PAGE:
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Shipwreck in Eliot Circle

By Lucy Bellwood '12 on March 04, 2011 05:16 PM

trainwreck.jpg

RAW is in the air. Since Wednesday morning, projects have been cropping up throughout campus, with concentric circles of laundry rising from the front lawn, surreal living rooms materializing in Commons, and rolling pallets of grass drifting around the ground floor of Eliot.

Today, a grubby crew of artists in sweatshirts and Carhartts could be seen industriously striding around Eliot Circle, stacking and welding several tons of scrap metal into a labyrinthine tower. The piece, entitled Assembly of Freight, is the brainchild of sculptor and installation artist Ben Wolf.

I found him inside the upturned prow of a tugboat, surrounded by bags of chips, bits of orange peel, and flakes of rusty paint. He gave me a firm, sooty handshake. For a guy who's been living in a tent by the Theater Annex for a couple weeks, he looks to be in fairly good condition.

The project began with a blue freight car from Prineville, Oregon--the very same one that's now lying in pieces on the grass before us. After driving it to Portland in a 24-foot box truck, he and co-conspirator Andrew Schrock set about preparing to combine it with the hulk of an ancient tugboat.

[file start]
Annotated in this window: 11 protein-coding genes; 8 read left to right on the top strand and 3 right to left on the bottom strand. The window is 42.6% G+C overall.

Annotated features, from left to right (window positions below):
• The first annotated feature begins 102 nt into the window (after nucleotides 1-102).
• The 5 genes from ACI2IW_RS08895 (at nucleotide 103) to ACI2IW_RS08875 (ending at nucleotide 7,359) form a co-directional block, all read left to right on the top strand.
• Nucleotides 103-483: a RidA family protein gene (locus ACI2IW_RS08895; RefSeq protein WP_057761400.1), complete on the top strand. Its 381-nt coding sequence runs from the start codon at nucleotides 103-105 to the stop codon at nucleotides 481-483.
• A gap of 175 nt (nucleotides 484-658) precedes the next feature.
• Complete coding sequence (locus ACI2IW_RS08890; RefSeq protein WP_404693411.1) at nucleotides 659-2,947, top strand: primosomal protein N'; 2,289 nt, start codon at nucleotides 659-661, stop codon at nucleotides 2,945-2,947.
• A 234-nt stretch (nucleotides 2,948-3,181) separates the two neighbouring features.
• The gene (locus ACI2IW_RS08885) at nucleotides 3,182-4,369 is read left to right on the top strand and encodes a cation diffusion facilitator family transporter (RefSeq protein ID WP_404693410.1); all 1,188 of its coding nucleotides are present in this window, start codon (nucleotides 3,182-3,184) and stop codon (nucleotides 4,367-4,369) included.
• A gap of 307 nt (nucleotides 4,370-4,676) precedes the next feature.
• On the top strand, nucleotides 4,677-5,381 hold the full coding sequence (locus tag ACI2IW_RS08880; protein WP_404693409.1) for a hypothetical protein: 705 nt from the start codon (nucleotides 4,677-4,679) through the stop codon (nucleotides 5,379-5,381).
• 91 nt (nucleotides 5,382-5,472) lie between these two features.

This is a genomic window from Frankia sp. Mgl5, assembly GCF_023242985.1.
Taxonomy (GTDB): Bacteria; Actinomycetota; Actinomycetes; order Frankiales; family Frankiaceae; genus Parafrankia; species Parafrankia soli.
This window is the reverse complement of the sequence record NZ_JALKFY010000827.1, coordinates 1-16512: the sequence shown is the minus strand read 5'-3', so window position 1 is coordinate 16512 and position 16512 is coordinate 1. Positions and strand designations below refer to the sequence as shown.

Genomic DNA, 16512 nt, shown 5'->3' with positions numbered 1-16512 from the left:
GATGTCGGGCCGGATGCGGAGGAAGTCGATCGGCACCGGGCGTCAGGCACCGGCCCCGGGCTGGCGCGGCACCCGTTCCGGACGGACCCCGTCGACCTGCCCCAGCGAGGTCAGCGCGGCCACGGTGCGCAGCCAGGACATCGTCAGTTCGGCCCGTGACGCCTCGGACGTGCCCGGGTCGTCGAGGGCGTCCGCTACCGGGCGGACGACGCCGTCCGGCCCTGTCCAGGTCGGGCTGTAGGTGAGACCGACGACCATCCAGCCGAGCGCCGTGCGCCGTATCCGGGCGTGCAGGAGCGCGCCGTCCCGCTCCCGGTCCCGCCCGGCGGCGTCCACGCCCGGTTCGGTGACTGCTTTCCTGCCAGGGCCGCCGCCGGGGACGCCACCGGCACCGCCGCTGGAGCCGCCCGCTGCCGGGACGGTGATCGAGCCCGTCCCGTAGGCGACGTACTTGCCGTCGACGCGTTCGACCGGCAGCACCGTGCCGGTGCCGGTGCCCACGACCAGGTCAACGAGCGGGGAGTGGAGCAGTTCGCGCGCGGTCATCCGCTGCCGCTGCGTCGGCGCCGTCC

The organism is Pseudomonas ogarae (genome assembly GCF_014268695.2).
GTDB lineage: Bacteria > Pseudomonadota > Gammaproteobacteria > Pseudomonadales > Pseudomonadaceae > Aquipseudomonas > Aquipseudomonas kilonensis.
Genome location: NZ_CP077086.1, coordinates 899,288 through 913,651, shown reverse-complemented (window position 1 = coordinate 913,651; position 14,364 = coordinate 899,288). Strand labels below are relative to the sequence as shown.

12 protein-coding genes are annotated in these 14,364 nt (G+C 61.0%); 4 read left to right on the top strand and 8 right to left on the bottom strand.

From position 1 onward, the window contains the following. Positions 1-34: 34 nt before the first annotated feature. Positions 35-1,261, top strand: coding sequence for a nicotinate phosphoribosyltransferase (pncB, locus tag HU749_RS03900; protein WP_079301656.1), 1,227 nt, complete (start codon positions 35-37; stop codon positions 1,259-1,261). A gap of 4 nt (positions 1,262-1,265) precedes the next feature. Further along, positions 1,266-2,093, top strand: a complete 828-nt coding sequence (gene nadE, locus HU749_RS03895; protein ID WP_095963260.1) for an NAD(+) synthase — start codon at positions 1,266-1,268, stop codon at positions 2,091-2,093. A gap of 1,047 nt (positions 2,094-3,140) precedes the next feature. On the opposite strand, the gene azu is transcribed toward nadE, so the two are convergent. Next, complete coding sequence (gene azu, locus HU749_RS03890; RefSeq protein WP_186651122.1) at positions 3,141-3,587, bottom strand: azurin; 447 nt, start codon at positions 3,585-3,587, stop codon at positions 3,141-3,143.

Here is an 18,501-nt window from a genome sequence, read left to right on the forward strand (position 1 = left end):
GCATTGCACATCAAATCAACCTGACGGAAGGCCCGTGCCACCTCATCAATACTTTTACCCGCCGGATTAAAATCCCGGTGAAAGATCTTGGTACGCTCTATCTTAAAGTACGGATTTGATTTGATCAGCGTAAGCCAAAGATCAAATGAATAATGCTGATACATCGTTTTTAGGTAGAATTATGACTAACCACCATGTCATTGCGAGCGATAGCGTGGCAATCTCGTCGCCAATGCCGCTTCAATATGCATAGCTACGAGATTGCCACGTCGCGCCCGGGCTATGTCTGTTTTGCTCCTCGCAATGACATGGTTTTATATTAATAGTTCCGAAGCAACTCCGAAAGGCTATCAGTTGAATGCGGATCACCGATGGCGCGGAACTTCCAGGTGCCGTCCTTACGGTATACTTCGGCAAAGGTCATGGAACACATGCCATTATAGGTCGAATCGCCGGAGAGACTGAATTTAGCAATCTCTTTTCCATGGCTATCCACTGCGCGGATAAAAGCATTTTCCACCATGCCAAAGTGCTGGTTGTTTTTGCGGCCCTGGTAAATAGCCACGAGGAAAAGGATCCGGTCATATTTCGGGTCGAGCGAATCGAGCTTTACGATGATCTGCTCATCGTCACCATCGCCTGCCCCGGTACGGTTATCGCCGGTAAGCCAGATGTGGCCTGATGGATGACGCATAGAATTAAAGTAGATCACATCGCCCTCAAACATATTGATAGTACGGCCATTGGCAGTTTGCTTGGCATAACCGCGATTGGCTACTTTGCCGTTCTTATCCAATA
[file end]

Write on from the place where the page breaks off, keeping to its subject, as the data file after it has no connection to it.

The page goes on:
Unfortunately, scrap thieves stole several tons of metal from the staging area earlier in the week, but Wolf seemed largely unconcerned. The piece is constantly changing form as scraps and sheets of old metal are recombined at irregular angles and planes.

Wolf cites his main aesthetic interest as "the decadence of abandonment," something that pulls him towards disused, crumbling spaces. With Assembly, he takes this interest a step further by reusing abandoned materials to create a dynamic, interactive installation space--one that he hopes will combat the distance between observer and artwork.

"Art can be really ostracizing," he notes. "But when the viewer has the option to experience and explore it, there's a whole new type of communication between the viewer and the piece."

With a workforce made up of close friends and fellow artists, Wolf knows that "limited conversation is not an option." The work must speak to everyone in some way, since it wouldn't exist without their help. This egalitarian philosophy seems perfect for RAW, since many students are annually baffled by the "artyness" of the event. As the project rises higher over the next 24 hours, its twisted, rusting presence may breathe fresh life into the question of what art really is.